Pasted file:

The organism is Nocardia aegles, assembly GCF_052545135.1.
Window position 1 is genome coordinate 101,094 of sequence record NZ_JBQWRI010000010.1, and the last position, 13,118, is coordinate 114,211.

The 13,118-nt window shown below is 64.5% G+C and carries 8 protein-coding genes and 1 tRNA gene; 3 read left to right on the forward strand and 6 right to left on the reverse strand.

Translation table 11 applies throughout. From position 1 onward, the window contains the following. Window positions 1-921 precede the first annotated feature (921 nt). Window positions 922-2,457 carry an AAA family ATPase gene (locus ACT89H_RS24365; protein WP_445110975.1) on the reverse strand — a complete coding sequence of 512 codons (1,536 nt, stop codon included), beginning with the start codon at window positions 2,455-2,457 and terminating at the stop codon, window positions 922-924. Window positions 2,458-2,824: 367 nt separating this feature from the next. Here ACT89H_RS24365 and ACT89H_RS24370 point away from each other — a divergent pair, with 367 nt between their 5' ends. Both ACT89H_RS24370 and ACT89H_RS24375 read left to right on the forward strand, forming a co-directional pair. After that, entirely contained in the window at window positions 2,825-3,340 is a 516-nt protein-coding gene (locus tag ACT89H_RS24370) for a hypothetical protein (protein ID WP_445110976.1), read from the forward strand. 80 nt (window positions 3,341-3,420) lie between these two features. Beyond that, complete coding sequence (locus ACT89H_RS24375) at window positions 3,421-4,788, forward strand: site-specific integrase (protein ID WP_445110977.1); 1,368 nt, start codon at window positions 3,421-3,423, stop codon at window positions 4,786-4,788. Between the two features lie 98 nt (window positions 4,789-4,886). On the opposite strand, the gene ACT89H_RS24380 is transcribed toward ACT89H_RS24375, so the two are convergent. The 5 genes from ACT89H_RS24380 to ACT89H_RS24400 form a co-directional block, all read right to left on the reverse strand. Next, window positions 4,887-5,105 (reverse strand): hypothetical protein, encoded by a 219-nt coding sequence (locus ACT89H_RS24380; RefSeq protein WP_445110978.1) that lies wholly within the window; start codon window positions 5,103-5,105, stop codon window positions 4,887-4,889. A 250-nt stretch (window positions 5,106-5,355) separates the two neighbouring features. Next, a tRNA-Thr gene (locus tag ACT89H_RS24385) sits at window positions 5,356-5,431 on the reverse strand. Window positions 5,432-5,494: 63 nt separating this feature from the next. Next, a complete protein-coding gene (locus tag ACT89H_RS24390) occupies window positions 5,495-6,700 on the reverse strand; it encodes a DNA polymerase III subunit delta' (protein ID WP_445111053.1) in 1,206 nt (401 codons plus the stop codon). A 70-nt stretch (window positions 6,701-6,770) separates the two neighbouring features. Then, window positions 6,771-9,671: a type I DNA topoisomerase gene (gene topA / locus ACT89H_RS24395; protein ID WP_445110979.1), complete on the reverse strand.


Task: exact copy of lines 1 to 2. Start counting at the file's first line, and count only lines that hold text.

The organism is Nocardia aegles, assembly GCF_052545135.1.
Window position 1 is genome coordinate 101,094 of sequence record NZ_JBQWRI010000010.1, and the last position, 13,118, is coordinate 114,211.